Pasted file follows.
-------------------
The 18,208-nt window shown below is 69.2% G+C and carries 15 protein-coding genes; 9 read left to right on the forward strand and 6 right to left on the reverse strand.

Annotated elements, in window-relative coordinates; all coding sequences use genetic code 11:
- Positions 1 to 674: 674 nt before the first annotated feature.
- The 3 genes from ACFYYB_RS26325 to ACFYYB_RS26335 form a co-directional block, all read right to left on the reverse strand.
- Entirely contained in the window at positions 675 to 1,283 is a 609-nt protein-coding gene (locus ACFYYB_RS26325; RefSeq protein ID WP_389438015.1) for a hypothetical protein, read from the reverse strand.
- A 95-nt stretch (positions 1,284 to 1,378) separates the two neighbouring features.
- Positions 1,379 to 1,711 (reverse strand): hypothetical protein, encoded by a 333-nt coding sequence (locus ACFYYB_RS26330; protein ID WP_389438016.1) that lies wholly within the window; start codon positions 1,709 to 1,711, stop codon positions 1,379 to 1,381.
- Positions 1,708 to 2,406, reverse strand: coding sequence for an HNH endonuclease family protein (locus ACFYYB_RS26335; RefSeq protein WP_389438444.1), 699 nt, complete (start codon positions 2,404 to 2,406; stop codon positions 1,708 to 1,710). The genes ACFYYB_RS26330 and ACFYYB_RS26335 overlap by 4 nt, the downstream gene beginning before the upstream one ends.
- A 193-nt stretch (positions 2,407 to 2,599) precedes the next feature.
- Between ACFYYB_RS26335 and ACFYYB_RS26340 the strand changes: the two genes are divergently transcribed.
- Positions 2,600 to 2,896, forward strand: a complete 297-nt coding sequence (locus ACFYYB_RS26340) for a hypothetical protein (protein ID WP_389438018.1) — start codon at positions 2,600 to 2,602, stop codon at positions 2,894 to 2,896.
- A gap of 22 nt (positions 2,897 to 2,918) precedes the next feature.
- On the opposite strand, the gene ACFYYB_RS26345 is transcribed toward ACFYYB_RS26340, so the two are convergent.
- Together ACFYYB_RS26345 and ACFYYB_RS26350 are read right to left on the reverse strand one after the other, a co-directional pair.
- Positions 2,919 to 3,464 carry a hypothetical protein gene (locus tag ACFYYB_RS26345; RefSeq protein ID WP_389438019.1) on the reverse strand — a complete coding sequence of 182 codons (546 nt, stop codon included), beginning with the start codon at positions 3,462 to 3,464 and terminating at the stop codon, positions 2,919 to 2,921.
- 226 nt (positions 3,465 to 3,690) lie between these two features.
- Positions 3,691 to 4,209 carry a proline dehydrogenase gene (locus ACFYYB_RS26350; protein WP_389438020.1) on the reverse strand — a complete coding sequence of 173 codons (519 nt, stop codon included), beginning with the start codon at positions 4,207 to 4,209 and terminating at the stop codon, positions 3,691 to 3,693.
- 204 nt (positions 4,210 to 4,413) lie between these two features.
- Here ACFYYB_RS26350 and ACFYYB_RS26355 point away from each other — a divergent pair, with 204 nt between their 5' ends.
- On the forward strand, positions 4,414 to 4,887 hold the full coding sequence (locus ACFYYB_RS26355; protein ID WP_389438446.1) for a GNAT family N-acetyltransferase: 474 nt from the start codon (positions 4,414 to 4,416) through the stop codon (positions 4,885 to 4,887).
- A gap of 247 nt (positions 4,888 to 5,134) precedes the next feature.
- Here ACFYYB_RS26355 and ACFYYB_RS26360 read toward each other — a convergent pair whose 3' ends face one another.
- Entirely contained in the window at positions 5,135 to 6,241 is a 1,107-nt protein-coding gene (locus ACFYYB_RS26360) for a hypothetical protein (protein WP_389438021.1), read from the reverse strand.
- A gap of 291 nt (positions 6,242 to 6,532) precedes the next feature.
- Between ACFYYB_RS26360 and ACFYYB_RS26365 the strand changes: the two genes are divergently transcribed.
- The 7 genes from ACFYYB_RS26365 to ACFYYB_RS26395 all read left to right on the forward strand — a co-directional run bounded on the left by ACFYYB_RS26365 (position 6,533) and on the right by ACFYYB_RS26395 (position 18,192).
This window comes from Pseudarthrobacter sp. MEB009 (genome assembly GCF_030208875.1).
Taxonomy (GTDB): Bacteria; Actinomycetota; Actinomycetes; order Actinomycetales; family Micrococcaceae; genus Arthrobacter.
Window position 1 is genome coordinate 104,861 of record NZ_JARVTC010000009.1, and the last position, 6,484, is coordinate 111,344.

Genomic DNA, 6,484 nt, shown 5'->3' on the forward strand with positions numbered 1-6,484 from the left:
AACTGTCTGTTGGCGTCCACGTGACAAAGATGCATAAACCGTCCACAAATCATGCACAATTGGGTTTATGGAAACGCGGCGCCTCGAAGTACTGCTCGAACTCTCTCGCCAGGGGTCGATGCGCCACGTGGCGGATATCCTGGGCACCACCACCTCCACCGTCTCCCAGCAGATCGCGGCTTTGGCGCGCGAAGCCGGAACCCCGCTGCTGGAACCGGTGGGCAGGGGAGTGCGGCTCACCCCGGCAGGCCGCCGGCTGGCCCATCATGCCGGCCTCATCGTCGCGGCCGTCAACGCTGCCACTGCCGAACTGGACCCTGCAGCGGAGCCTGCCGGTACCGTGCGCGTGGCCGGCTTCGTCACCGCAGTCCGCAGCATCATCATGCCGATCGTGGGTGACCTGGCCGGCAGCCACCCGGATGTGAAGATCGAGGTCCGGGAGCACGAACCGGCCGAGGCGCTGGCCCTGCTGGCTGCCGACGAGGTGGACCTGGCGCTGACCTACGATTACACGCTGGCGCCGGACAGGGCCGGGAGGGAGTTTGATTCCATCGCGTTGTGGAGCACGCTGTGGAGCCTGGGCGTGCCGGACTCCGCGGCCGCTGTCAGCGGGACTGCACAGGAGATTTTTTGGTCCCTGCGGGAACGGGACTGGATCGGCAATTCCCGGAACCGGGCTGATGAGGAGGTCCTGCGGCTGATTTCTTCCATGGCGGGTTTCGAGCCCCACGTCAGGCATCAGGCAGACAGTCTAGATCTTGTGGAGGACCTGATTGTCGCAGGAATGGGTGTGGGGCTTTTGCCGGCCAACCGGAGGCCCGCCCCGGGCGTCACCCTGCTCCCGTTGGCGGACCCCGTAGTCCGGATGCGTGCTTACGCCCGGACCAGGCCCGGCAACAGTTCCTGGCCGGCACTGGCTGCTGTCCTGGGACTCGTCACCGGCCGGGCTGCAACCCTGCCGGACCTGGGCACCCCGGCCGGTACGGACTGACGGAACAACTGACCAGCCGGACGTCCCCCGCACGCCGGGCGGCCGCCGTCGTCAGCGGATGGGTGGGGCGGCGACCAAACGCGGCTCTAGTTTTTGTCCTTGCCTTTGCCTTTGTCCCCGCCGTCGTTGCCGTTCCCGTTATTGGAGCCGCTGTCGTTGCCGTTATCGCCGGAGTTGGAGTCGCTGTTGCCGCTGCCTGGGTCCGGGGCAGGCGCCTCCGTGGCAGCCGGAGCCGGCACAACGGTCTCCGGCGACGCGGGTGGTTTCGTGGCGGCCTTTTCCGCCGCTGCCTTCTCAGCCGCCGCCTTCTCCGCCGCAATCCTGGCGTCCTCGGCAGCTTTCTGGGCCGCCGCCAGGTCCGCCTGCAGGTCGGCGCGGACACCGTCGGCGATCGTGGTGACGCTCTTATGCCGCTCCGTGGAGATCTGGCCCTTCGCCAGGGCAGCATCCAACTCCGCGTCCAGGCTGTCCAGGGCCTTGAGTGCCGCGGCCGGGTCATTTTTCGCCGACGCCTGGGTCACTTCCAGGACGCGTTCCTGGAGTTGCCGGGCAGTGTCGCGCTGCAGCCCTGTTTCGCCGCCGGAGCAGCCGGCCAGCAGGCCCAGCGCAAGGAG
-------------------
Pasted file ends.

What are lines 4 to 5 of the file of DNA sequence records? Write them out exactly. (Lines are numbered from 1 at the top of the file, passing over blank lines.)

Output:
- The 3 genes from ACFYYB_RS26325 to ACFYYB_RS26335 form a co-directional block, all read right to left on the reverse strand.
- Entirely contained in the window at positions 675 to 1,283 is a 609-nt protein-coding gene (locus ACFYYB_RS26325; RefSeq protein ID WP_389438015.1) for a hypothetical protein, read from the reverse strand.